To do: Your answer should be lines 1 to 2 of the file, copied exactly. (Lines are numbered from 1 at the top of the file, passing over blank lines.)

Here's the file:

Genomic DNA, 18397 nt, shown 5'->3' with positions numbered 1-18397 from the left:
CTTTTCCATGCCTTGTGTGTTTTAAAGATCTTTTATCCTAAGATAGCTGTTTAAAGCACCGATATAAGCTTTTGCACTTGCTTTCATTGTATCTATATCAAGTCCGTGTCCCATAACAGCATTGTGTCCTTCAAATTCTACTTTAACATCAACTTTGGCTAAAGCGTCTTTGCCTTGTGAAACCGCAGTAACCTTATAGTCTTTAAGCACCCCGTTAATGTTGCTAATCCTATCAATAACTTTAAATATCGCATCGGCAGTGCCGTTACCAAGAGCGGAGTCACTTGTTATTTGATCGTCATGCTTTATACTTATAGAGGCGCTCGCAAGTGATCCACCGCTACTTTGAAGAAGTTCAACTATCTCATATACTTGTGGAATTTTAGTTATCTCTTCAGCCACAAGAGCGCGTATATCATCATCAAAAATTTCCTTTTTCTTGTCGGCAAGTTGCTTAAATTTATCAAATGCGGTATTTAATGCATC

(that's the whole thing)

Genomic DNA, 18397 nt, shown 5'->3' with positions numbered 1-18397 from the left:
CTTTTCCATGCCTTGTGTGTTTTAAAGATCTTTTATCCTAAGATAGCTGTTTAAAGCACCGATATAAGCTTTTGCACTTGCTTTCATTGTATCTATATCAAGTCCGTGTCCCATAACAGCATTGTGTCCTTCAAATTCTACTTTAACATCAACTTTGGCTAAAGCGTCTTTGCCTTGTGAAACCGCAGTAACCTTATAGTCTTTAAGCACCCCGTTAATGTTGCTAATCCTATCAATAACTTTAAATATCGCATCGGCAGTGCCGTTACCAAGAGCGGAGTCACTTGTTATTTGATCGTCATGCTTTATACTTATAGAGGCGCTCGCAAGTGATCCACCGCTACTTTGAAGAAGTTCAACTATCTCATATACTTGTGGAATTTTAGTTATCTCTTCAGCCACAAGAGCGCGTATATCATCATCAAAAATTTCCTTTTTCTTGTCGGCAAGTTGCTTAAATTTATCAAATGCGGTATTTAATGCATC